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  • Somewhat of a subverted trope, but Orion in Artemis Fowl and the Atlantis Complex. During the penultimate scene, Artemis realizes that his brains are useless and uses electricity to switch back to Orion. As Holly states, "Artemis can't shoot." But Orion can.
  • The Belgariad and Malloreon have several of these and several subversions. Played straight with Silk who normally plays the thief/rogue member of the cast, but in the Malloreon when Bethra is murdered, he tortures the killer into revealing who hired him and then proceeds to assassinate half the family before being stopped by his companions. Later, when the Dagashi assassin Brill pisses him off at Rak Cthol, he beats the hell out of him and kicks him off the mountain. He then coolly informs Belgarath that Brill was learning how to fly, and not all that successfully. Also in the same series, when Belgarath gets pissed he has been known to destroy entire mountains and also buries Zedar, who betrayed him and his master, alive, forever – the horror here coming from the fact that Zedar is effectively immortal and no wizard can undo what another wizard has done, so Zedar will be entombed in solid stone for all eternity. He likes to let the world think he is a Dirty Old Man, and he likes to make remarks of his time with the fully female Dryad race and of the very open-minded Marag women. He also tends to become badass when his family is threatened.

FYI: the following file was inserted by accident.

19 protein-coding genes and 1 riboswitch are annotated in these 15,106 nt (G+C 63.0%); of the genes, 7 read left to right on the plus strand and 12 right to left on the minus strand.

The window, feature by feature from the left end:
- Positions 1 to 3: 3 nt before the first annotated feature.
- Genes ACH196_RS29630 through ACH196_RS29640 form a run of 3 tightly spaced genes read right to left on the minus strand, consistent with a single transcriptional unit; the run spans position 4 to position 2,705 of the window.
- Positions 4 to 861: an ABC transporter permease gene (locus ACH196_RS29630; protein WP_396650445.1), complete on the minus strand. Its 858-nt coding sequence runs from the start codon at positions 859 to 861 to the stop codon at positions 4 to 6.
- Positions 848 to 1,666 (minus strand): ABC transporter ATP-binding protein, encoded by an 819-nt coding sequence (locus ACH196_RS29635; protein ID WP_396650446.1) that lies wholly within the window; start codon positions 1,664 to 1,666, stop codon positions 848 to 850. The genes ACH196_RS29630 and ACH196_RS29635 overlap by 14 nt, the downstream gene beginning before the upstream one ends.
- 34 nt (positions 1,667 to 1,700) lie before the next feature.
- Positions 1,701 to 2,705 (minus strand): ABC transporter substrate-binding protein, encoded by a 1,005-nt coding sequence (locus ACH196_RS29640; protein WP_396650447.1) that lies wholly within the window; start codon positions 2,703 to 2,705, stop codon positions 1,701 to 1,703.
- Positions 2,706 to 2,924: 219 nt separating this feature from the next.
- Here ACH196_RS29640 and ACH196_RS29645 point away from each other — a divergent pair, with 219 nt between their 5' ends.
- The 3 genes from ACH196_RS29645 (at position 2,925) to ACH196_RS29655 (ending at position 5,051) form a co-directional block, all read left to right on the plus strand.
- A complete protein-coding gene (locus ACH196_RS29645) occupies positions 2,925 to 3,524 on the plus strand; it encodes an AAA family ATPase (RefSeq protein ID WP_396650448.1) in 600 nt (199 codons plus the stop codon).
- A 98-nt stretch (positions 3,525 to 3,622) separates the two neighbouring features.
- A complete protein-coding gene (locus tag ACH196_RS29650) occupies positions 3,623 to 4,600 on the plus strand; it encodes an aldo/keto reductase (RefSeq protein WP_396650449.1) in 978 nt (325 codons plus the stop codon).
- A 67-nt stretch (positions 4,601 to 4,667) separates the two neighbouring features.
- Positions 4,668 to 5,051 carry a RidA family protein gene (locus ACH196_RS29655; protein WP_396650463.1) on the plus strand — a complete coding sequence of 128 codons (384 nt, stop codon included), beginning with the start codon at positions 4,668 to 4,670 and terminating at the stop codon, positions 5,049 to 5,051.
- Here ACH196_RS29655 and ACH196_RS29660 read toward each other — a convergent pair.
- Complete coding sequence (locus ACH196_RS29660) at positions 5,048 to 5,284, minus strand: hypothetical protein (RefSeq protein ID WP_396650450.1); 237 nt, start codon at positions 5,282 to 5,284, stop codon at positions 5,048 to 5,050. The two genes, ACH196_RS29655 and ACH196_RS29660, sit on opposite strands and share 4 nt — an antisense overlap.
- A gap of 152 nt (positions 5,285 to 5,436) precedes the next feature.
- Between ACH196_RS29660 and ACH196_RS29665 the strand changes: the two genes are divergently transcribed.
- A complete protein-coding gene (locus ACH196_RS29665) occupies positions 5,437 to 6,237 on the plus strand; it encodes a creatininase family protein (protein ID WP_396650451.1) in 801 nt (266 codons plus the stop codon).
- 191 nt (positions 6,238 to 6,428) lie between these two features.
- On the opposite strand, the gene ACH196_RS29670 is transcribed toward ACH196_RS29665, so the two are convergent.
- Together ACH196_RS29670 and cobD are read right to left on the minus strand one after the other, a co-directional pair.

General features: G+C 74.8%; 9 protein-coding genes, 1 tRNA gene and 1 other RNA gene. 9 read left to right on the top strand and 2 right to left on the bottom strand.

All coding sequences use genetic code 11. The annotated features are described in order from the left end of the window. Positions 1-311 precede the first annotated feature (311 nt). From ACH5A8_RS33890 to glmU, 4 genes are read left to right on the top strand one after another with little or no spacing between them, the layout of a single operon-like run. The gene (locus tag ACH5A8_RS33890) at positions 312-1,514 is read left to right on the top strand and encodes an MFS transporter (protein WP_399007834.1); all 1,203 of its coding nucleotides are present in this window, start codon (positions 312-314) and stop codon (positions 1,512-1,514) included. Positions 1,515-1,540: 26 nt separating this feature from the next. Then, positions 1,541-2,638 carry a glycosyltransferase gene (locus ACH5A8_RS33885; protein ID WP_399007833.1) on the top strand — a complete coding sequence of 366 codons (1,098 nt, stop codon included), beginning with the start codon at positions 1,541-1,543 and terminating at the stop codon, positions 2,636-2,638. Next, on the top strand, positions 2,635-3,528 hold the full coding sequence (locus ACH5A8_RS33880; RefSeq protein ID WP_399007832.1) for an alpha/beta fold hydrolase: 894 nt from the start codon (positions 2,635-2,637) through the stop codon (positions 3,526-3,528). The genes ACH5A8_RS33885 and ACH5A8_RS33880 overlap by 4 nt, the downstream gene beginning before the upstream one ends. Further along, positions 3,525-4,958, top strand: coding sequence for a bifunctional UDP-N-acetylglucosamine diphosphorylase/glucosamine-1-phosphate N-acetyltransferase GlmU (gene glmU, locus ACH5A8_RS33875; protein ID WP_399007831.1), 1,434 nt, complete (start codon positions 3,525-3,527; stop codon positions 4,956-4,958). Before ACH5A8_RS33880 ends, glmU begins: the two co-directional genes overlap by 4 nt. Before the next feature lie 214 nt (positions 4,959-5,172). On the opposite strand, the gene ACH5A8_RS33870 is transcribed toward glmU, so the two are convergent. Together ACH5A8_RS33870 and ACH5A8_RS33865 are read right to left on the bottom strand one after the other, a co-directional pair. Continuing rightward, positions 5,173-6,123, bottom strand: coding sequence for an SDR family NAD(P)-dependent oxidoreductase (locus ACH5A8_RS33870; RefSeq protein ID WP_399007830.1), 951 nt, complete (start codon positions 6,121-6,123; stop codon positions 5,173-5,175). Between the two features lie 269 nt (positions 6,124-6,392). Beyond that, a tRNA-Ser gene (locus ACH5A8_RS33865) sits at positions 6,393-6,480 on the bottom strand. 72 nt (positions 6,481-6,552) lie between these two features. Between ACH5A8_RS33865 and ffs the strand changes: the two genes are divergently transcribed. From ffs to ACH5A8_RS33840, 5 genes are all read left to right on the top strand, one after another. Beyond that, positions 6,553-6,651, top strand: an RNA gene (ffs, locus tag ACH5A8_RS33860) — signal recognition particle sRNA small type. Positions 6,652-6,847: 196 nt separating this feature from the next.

• Brill himself also counts. For the first two books he appears to be a footpad and hired thugh for Asharak, the starter villain. He's easily evaded by the cast, and the only remarkable thing about him seems to be his ability to catch up with them. And then in book three he reveals that he's a freaking ninja. And that Asharak was probably working for him and not the other way around. This culminates in his battle with Silk, which is pretty epic for both combatants.
  • The Acts of Caine: Blade of Tyshalle: Orbek Black Knife. The irony lies in that Caine originally targeted Orbek first when breaking up Orbek's old gang because he thought the young ogrillo was the gang's weakest point.